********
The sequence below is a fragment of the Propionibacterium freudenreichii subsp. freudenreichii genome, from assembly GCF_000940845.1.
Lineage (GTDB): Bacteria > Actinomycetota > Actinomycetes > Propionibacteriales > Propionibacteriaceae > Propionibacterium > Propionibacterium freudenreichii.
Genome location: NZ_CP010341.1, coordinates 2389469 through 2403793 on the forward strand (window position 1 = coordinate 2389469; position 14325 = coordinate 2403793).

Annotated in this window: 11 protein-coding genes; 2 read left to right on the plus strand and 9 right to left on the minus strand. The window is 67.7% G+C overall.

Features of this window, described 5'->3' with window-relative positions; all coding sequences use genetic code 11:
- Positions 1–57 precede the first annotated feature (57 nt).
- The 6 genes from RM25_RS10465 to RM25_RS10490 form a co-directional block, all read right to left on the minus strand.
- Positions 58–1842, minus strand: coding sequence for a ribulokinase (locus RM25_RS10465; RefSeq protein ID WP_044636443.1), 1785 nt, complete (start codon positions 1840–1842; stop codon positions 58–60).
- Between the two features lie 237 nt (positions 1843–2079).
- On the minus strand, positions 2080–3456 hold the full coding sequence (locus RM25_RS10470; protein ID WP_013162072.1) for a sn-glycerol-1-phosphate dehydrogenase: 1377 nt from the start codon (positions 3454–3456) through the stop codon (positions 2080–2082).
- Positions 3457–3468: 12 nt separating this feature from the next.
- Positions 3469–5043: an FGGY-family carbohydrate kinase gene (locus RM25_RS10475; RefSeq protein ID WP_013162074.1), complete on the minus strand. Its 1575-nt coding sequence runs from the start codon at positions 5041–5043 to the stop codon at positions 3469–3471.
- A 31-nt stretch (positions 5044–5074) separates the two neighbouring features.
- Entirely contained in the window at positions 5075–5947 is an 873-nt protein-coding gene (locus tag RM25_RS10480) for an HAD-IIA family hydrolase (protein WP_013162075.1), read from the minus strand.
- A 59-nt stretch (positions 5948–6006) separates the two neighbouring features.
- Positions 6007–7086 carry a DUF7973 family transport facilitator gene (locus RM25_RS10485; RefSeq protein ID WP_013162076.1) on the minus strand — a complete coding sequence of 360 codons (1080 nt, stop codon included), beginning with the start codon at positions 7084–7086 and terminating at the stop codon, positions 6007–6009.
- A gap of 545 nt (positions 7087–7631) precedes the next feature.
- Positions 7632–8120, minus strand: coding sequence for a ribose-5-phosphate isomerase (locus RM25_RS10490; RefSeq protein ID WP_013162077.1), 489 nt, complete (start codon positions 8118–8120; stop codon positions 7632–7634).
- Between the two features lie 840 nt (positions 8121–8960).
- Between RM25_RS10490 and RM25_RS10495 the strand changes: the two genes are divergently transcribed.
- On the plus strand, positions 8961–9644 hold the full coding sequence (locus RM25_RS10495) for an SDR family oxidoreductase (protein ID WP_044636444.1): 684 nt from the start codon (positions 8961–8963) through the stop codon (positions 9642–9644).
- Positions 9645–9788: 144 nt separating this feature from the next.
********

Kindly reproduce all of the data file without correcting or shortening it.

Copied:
The sequence below is a fragment of the Propionibacterium freudenreichii subsp. freudenreichii genome, from assembly GCF_000940845.1.
Lineage (GTDB): Bacteria > Actinomycetota > Actinomycetes > Propionibacteriales > Propionibacteriaceae > Propionibacterium > Propionibacterium freudenreichii.
Genome location: NZ_CP010341.1, coordinates 2389469 through 2403793 on the forward strand (window position 1 = coordinate 2389469; position 14325 = coordinate 2403793).

Annotated in this window: 11 protein-coding genes; 2 read left to right on the plus strand and 9 right to left on the minus strand. The window is 67.7% G+C overall.

Features of this window, described 5'->3' with window-relative positions; all coding sequences use genetic code 11:
- Positions 1–57 precede the first annotated feature (57 nt).
- The 6 genes from RM25_RS10465 to RM25_RS10490 form a co-directional block, all read right to left on the minus strand.
- Positions 58–1842, minus strand: coding sequence for a ribulokinase (locus RM25_RS10465; RefSeq protein ID WP_044636443.1), 1785 nt, complete (start codon positions 1840–1842; stop codon positions 58–60).
- Between the two features lie 237 nt (positions 1843–2079).
- On the minus strand, positions 2080–3456 hold the full coding sequence (locus RM25_RS10470; protein ID WP_013162072.1) for a sn-glycerol-1-phosphate dehydrogenase: 1377 nt from the start codon (positions 3454–3456) through the stop codon (positions 2080–2082).
- Positions 3457–3468: 12 nt separating this feature from the next.
- Positions 3469–5043: an FGGY-family carbohydrate kinase gene (locus RM25_RS10475; RefSeq protein ID WP_013162074.1), complete on the minus strand. Its 1575-nt coding sequence runs from the start codon at positions 5041–5043 to the stop codon at positions 3469–3471.
- A 31-nt stretch (positions 5044–5074) separates the two neighbouring features.
- Entirely contained in the window at positions 5075–5947 is an 873-nt protein-coding gene (locus tag RM25_RS10480) for an HAD-IIA family hydrolase (protein WP_013162075.1), read from the minus strand.
- A 59-nt stretch (positions 5948–6006) separates the two neighbouring features.
- Positions 6007–7086 carry a DUF7973 family transport facilitator gene (locus RM25_RS10485; RefSeq protein ID WP_013162076.1) on the minus strand — a complete coding sequence of 360 codons (1080 nt, stop codon included), beginning with the start codon at positions 7084–7086 and terminating at the stop codon, positions 6007–6009.
- A gap of 545 nt (positions 7087–7631) precedes the next feature.
- Positions 7632–8120, minus strand: coding sequence for a ribose-5-phosphate isomerase (locus RM25_RS10490; RefSeq protein ID WP_013162077.1), 489 nt, complete (start codon positions 8118–8120; stop codon positions 7632–7634).
- Between the two features lie 840 nt (positions 8121–8960).
- Between RM25_RS10490 and RM25_RS10495 the strand changes: the two genes are divergently transcribed.
- On the plus strand, positions 8961–9644 hold the full coding sequence (locus RM25_RS10495) for an SDR family oxidoreductase (protein ID WP_044636444.1): 684 nt from the start codon (positions 8961–8963) through the stop codon (positions 9642–9644).
- Positions 9645–9788: 144 nt separating this feature from the next.